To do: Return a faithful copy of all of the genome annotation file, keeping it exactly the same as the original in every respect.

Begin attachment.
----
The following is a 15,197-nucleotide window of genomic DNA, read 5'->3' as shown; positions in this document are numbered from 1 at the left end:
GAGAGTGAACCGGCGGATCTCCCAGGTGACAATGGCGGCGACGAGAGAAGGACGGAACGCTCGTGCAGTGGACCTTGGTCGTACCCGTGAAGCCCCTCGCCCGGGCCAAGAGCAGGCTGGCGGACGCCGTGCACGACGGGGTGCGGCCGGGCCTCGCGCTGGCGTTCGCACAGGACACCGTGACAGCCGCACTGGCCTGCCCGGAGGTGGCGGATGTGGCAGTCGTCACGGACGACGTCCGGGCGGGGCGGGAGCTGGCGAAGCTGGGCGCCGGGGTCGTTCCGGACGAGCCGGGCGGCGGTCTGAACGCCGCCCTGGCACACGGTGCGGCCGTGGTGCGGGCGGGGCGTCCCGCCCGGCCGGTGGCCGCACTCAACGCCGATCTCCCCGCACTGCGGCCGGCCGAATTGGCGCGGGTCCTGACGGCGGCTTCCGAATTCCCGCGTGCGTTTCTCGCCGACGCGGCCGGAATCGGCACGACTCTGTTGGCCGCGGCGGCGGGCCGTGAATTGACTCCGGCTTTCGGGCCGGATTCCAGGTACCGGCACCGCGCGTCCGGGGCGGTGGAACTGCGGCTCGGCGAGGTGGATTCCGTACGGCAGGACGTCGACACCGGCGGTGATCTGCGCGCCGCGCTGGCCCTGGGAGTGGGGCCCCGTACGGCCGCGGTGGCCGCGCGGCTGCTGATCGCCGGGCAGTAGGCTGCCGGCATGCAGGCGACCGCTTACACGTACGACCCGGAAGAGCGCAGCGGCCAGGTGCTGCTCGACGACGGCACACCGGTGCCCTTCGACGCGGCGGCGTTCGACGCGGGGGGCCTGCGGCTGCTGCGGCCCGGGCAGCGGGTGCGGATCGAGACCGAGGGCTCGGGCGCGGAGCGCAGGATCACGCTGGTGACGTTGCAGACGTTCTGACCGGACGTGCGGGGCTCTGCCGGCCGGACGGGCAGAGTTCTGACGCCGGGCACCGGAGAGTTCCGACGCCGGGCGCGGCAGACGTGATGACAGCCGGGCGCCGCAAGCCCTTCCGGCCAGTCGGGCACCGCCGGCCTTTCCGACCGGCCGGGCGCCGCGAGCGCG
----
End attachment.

The following is a 15,197-nucleotide window of genomic DNA, read 5'->3' as shown; positions in this document are numbered from 1 at the left end:
GAGAGTGAACCGGCGGATCTCCCAGGTGACAATGGCGGCGACGAGAGAAGGACGGAACGCTCGTGCAGTGGACCTTGGTCGTACCCGTGAAGCCCCTCGCCCGGGCCAAGAGCAGGCTGGCGGACGCCGTGCACGACGGGGTGCGGCCGGGCCTCGCGCTGGCGTTCGCACAGGACACCGTGACAGCCGCACTGGCCTGCCCGGAGGTGGCGGATGTGGCAGTCGTCACGGACGACGTCCGGGCGGGGCGGGAGCTGGCGAAGCTGGGCGCCGGGGTCGTTCCGGACGAGCCGGGCGGCGGTCTGAACGCCGCCCTGGCACACGGTGCGGCCGTGGTGCGGGCGGGGCGTCCCGCCCGGCCGGTGGCCGCACTCAACGCCGATCTCCCCGCACTGCGGCCGGCCGAATTGGCGCGGGTCCTGACGGCGGCTTCCGAATTCCCGCGTGCGTTTCTCGCCGACGCGGCCGGAATCGGCACGACTCTGTTGGCCGCGGCGGCGGGCCGTGAATTGACTCCGGCTTTCGGGCCGGATTCCAGGTACCGGCACCGCGCGTCCGGGGCGGTGGAACTGCGGCTCGGCGAGGTGGATTCCGTACGGCAGGACGTCGACACCGGCGGTGATCTGCGCGCCGCGCTGGCCCTGGGAGTGGGGCCCCGTACGGCCGCGGTGGCCGCGCGGCTGCTGATCGCCGGGCAGTAGGCTGCCGGCATGCAGGCGACCGCTTACACGTACGACCCGGAAGAGCGCAGCGGCCAGGTGCTGCTCGACGACGGCACACCGGTGCCCTTCGACGCGGCGGCGTTCGACGCGGGGGGCCTGCGGCTGCTGCGGCCCGGGCAGCGGGTGCGGATCGAGACCGAGGGCTCGGGCGCGGAGCGCAGGATCACGCTGGTGACGTTGCAGACGTTCTGACCGGACGTGCGGGGCTCTGCCGGCCGGACGGGCAGAGTTCTGACGCCGGGCACCGGAGAGTTCCGACGCCGGGCGCGGCAGACGTGATGACAGCCGGGCGCCGCAAGCCCTTCCGGCCAGTCGGGCACCGCCGGCCTTTCCGACCGGCCGGGCGCCGCGAGCGCG